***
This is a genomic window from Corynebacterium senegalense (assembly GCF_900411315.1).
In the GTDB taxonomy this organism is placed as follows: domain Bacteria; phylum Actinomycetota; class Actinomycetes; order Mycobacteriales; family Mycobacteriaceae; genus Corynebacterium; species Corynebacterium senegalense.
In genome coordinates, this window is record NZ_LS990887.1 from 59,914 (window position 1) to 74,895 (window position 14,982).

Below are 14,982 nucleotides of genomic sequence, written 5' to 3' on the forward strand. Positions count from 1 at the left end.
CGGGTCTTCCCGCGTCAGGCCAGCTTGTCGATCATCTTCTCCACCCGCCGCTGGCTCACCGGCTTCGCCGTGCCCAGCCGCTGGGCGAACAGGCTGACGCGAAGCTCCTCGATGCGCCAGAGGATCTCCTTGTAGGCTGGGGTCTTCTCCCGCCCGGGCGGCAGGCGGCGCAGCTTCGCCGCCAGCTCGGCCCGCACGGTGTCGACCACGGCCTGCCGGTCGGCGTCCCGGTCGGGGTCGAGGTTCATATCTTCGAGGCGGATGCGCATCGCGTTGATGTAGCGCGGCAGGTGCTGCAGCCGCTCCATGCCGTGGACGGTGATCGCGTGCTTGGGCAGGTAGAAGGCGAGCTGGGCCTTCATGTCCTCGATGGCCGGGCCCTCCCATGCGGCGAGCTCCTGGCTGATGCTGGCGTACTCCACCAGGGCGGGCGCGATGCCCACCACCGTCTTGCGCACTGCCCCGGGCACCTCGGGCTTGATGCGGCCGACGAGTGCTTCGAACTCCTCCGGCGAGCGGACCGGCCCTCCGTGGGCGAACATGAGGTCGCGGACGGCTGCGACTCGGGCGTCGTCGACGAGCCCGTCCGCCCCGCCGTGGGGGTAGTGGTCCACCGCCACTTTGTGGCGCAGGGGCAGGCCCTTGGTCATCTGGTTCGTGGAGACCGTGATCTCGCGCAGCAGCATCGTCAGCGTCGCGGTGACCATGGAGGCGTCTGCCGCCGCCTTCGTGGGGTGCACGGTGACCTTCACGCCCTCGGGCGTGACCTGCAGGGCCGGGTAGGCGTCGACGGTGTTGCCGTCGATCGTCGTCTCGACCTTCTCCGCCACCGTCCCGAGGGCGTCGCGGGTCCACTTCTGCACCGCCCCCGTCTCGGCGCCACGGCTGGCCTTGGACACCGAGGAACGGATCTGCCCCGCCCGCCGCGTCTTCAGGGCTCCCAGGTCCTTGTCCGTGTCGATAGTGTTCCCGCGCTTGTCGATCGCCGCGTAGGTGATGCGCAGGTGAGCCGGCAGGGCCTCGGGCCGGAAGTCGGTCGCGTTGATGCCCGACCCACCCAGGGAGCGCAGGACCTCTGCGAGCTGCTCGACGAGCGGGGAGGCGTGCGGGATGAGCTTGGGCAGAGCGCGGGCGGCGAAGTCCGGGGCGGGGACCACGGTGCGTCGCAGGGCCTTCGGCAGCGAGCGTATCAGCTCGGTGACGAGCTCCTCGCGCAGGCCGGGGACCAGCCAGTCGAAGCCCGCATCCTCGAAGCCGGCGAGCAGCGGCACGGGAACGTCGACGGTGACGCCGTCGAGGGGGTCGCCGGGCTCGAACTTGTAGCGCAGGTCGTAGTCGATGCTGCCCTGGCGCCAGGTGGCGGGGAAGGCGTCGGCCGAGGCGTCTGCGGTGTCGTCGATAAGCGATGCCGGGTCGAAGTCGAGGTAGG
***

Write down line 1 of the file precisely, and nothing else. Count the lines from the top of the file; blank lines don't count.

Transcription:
This is a genomic window from Corynebacterium senegalense (assembly GCF_900411315.1).